break out the bubbly

dhejejjeskms

Senior Member
Korean
Hi, everyone.

I learned that "the bubbly" means "champagne" .
I thought that "break out the bubbly" means to celebrate and was wondering if "break out the bubbly" is an idiom because there is no explanation about that in my dictionary.
Would you explain about that?
(It is from a Toronto Sun article.)

What we encounter on Hale St. isn’t unique. It isn’t an aberration. Maine Democrats have encountered it so often, an entire section of the script we’ve been given deals with Democrats who are ready to vote Republican.

Right about now, Trump fans shouldn’t start breaking out the bubbly. It’s not that Americans have grown to love the guy. Polls clearly show they don’t, and in battleground states he won in 2016, too.

Thank you very much.
 
  • dhejejjeskms

    Senior Member
    Korean
    I was also wondering if "break out" means "open" even though it is used with other things like beer ( ex) Let's break out the beer).
    Would you let me know about that?
     

    jwood

    Member
    English (USA)
    Yes, absolutely.

    Maybe this is just my own interpretation, but I’ve always thought “break out” means “open” but also has a connotation of also first getting the items out of where they are stored. In other words, if a bag of snacks was already out on the table, it might be odd to say “let’s break out the snacks.” But if the snacks were still in the pantry, it would make sense. So to me it means “let’s get (break) the food/drink out (of where it is stored) so we can enjoy it.” Does that make sense?
     

    dhejejjeskms

    Senior Member
    Korean
    Yes, absolutely.

    Maybe this is just my own interpretation, but I’ve always thought “break out” means “open” but also has a connotation of also first getting the items out of where they are stored. In other words, if a bag of snacks was already out on the table, it might be odd to say “let’s break out the snacks.” But if the snacks were still in the pantry, it would make sense. So to me it means “let’s get (break) the food/drink out (of where it is stored) so we can enjoy it.” Does that make sense?
    Thank you for your kind reply, jwood.
    It makes sense. :thumbsup:
     

    kentix

    Senior Member
    English - U.S.
    Yes, break out doesn't literally mean open. It means the whole process of retrieving the item (which might include buying) and making it available. Of course, all that would be pointless if it wasn't open and drunk so that idea is implied with it.
     

    kentix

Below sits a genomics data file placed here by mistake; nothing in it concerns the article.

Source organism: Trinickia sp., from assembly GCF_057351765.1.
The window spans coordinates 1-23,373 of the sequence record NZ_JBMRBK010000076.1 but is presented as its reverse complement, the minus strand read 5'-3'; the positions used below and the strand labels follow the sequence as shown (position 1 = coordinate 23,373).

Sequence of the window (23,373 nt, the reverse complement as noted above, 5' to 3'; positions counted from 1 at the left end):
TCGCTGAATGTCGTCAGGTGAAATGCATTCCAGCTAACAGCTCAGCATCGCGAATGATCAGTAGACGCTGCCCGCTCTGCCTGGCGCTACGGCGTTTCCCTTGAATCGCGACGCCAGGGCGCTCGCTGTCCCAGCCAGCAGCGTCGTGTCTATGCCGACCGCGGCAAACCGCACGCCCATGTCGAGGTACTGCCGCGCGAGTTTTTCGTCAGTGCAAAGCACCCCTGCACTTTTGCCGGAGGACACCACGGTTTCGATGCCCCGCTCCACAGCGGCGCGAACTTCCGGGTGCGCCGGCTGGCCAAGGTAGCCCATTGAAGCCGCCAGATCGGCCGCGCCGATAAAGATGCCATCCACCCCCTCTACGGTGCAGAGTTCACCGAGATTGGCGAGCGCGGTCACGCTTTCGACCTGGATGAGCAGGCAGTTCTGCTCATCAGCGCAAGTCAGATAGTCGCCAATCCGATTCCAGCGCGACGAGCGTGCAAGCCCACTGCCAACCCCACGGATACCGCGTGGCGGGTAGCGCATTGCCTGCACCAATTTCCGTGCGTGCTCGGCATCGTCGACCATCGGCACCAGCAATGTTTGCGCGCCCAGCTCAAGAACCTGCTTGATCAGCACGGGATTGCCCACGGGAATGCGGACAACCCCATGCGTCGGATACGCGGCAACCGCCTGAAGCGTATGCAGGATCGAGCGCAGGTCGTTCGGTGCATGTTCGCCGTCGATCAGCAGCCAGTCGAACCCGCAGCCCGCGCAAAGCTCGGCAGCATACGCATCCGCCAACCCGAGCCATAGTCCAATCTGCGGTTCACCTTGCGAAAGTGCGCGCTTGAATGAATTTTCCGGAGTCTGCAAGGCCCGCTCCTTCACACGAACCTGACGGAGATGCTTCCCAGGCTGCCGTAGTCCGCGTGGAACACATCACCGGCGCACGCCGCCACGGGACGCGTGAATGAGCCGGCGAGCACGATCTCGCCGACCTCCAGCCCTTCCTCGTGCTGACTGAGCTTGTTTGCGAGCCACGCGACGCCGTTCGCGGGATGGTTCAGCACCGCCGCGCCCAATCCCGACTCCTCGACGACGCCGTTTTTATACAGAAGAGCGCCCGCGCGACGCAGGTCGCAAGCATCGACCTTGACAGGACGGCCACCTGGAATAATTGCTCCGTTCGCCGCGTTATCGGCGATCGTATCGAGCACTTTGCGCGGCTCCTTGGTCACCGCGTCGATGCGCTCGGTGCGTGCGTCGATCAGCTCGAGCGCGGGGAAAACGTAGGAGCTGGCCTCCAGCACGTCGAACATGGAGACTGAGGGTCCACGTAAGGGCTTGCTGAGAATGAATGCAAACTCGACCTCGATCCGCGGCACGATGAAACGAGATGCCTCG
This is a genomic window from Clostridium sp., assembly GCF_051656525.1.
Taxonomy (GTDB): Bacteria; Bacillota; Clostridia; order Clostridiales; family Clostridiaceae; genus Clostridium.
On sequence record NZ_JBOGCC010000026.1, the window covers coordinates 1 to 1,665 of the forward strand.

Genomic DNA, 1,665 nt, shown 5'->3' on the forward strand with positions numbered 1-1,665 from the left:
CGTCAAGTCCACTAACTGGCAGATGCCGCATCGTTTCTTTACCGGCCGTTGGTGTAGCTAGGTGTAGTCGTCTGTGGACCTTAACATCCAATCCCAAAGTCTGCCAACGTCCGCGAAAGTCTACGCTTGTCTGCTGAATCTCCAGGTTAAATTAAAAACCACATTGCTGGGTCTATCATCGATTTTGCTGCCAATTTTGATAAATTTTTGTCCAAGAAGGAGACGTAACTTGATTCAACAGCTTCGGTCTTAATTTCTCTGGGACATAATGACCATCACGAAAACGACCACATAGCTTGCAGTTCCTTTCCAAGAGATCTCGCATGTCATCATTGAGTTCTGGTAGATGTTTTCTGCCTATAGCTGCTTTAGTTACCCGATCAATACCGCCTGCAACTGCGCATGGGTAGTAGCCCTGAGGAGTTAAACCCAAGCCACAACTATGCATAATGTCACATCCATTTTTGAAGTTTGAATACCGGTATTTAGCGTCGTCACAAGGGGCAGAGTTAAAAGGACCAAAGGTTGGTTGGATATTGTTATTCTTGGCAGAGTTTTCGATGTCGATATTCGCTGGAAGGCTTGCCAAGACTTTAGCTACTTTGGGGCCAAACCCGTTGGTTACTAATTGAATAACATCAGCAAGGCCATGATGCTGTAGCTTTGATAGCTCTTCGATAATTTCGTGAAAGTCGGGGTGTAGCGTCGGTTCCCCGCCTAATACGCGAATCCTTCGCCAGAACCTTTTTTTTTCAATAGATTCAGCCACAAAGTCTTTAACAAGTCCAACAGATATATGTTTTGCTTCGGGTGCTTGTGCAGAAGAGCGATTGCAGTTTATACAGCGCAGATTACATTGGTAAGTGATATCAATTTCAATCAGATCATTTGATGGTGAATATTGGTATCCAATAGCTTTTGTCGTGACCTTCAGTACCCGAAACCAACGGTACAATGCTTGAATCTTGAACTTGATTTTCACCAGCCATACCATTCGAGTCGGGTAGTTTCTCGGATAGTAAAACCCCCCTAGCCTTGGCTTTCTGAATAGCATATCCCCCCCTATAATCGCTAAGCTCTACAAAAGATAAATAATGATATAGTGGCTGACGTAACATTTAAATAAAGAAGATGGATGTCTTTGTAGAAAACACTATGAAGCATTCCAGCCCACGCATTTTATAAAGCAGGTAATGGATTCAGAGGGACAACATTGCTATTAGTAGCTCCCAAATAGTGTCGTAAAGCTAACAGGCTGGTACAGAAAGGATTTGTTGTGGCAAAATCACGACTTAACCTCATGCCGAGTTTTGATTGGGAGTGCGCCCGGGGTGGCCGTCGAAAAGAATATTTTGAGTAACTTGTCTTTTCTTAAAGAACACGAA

Senior Member
    English - U.S.
    But I'm sure you wouldn't hand someone a bottle and say "Would you break out this bottle, please", right? It's not a direct substitute for the word "open".
     

    SwissPete

    Senior Member
    Français (CH), AE (California)
    The WR dictionary has 4 definitions for break out; the one closest to what's being discussed here is "break out the parachutes".

    break out,
    • [no object]to begin suddenly;
      arise: An epidemic broke out.
    • [no object; (~ + out + in)](of a person's appearance) to have a mark or spots on the skin appear suddenly: Her face broke out in red blotches.
    • [~ + out + object]to take out or prepare for use: to break out the parachutes.
    • [no object]to escape;
      flee: The prisoner broke out at about noon.
     

    natkretep

    Moderato con anima (English Only)
    English (Singapore/UK), basic Chinese
    Open up, rather than just open. Here is the definition from the OED, which labels it as chiefly American.
    7. transitive. To open up (a receptacle or the like) and remove its contents; to get (articles) out of a place of storage; hence, to prepare (food or drink) for consumption. colloquial (chiefly U.S.).
    ...
    1962 ‘K. Orvis’ Damned & Destroyed vi. 47 I went home and broke out a fresh bottle of Scotch.
    1968 C. Burke Elephant across Border vi. 236 ‘Break out some more coffee.’ Lori made more coffee.
     

    kentix

    Senior Member
    English - U.S.
    Speaking from an AE perspective, the gist of that idiom to me is bringing things out of storage for a (at least somewhat) special occasion.

    to get (articles) out of a place of storage; hence, to prepare (food or drink) for consumption.

    You take champagne out of storage for special occasions. The preparing is not just the opening of the bottles, it's the locating, the bringing out, the gathering of glasses, maybe arranging furniture, gathering people around and passing glasses around actually opening and pouring the champagne. That phrase indicates all of that (directly or indirectly).

    To open up (a receptacle or the like) and remove its contents;